March 22, 2011 | David F. Coppedge

Better Life Origin Through Chemistry

Jeffrey Bada went digging through Stanley Miller’s old 1958 spark-discharge vials and found more amino acids.  When Miller added rotten-egg gas (hydrogen sulfide, H2S) to the mix, more amino acids were produced: “A total of 23 amino acids and 4 amines, including 7 organosulfur compounds, were detected in these samples,” his team reported in PNAS.1  Apparently Miller never reported the results of that experiment.2  Some of the amino acids found occur in life; others do not.  They comprised a 50-50 mixture of left-handed and right-handed forms.
    What’s the upshot of this?  “The simulated primordial conditions used by Miller may serve as a model for early volcanic plume chemistry and provide insight to the possible roles such plumes may have played in abiotic organic synthesis,” the paper said.  Maybe a volcano erupted under Darwin’s warm little pond.  Maybe that is how it got warm.  At least any organisms hadn’t yet evolved noses to have to worry about the awful smell – something Bada had to contend with as he analyzed the samples.  He also believes the experiment shows amino acids could have formed within space rocks.
BBC News article, the headline read, “Classic ‘life chemistry’ experiment still excites,” without explaining who, or what, got excited.  Bada said he wants to repeat old Miller experiment with modern equipment.
   


1.  Parker, Cleaves,… Bada et al, “Primordial synthesis of amines and amino acids in a 1958 Miller H2S-rich spark discharge experiment,” Proceedings of the National Academy of Sciences, published online before print March 21, 2011, doi: 10.1073/pnas.1019191108 (open access).
2.  Perhaps Miller failed to report the results because the analytical methods he used in the 1950s were not as sensitive as today’s methods which are up to 10 orders of magnitude greater.  On the other hand, Bada reported that yields from the sulfide run were an order of magnitude greater than those from Miller’s earlier spark-discharge apparatus.  Furthermore, Miller could have used such techniques as they improved up till his death in 2007.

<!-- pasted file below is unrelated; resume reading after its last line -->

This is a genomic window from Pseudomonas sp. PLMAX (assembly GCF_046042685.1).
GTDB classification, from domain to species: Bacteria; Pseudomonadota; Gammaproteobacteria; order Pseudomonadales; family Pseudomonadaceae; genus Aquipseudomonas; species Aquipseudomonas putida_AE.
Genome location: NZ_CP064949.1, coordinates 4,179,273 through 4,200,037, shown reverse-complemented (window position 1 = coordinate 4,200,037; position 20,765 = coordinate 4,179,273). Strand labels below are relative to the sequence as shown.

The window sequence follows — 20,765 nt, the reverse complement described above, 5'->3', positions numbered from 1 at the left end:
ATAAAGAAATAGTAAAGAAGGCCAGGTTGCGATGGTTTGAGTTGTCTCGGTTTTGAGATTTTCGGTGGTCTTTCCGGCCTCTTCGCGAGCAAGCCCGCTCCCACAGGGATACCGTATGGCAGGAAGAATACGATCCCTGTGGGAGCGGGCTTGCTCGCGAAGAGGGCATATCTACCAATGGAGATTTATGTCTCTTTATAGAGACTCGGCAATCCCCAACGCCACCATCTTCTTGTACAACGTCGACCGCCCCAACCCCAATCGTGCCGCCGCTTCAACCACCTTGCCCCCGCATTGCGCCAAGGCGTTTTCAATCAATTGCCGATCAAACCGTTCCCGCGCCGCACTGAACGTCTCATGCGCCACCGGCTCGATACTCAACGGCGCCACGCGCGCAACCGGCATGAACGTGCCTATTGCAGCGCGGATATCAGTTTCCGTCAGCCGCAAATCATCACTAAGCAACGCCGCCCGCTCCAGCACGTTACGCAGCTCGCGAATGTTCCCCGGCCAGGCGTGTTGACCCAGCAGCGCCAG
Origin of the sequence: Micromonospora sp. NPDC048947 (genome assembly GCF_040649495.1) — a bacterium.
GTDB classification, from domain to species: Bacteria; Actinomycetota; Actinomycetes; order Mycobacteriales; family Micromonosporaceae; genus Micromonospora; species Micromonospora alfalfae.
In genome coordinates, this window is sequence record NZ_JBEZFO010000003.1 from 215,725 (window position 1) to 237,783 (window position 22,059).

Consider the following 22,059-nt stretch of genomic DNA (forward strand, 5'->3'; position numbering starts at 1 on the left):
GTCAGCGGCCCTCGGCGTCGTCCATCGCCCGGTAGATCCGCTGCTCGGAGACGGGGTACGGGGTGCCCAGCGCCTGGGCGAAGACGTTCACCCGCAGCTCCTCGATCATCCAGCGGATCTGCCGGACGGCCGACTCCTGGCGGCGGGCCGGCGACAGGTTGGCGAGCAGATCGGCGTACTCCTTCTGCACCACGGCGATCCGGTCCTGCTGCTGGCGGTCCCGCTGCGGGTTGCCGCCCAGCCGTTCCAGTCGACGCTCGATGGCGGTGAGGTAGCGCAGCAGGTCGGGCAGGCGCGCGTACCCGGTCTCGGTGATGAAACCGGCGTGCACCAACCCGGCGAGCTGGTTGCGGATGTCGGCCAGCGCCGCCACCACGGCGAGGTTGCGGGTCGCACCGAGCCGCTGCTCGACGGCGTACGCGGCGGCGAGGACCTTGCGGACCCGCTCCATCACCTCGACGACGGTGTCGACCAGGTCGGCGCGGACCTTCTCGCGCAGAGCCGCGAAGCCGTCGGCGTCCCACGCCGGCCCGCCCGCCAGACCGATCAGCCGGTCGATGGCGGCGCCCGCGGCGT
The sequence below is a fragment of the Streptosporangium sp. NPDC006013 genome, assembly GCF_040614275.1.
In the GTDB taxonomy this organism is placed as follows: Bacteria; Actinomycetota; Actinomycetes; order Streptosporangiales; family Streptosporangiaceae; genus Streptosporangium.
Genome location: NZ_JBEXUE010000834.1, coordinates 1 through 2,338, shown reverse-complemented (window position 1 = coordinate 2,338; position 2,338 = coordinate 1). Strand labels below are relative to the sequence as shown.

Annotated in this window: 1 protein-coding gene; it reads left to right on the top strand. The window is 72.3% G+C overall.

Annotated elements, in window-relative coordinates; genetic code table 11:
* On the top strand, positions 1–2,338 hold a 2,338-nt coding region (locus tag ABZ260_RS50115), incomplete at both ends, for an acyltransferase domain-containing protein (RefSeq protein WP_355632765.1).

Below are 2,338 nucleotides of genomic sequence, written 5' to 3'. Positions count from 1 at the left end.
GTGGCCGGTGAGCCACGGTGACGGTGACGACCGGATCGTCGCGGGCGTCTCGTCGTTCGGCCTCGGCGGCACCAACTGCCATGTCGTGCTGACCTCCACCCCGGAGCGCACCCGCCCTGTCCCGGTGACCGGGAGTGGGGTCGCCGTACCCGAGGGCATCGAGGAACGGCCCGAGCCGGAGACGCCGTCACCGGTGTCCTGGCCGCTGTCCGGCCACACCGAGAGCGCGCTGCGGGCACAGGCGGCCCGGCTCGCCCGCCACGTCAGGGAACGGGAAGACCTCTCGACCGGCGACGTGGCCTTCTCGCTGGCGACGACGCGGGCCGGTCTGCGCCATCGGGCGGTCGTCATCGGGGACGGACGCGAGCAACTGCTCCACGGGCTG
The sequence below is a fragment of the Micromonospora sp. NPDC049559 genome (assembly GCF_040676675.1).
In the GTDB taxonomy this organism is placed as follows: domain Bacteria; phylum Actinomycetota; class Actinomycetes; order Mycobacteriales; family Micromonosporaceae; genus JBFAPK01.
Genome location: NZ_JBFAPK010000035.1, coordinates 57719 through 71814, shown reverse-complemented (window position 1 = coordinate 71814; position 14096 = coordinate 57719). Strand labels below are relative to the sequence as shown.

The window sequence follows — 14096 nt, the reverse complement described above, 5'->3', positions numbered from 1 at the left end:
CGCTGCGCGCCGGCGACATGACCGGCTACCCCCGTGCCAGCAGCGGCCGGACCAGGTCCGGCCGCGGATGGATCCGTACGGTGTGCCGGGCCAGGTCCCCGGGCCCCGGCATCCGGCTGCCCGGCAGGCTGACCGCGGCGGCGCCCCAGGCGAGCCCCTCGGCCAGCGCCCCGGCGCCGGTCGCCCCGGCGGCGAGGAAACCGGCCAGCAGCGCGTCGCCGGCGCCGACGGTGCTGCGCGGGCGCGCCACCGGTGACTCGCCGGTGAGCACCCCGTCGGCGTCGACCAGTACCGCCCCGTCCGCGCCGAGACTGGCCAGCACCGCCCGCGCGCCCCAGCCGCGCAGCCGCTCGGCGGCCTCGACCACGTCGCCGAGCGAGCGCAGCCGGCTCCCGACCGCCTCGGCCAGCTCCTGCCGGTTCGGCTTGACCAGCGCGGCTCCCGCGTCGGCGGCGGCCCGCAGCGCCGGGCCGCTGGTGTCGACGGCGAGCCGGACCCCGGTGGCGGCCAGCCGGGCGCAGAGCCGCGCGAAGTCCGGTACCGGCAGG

Go ahead and cook your amino acids by intelligent design.  We’ll give you as many as you want.  In fact, we’ll give you a whole earth packed with amino acids, arranged in sets, all left-handed (to overcome one huge improbability, see book), and assume they are combining and recombining at fantastically rapid rates.  Conditions could not be better for forming a usable protein molecule!  Now read chapters 6 and 7 from our online book.
    See also the 05/02/2003 about the “useful lie” made out of the Miller experiment, and Miller’s own attempts with other ingredients in 2002 (10/31/2002) before his death.  If hydrogen sulfide added such powerful magic to the potion, one would think Miller would have concentrated on it more between 1958 and 2002.  He was more honest about the problems with chemical evolution than many others.  They get an F in chemistry for turning his iconic experiment into the building blocks of lie (03/19/2008).

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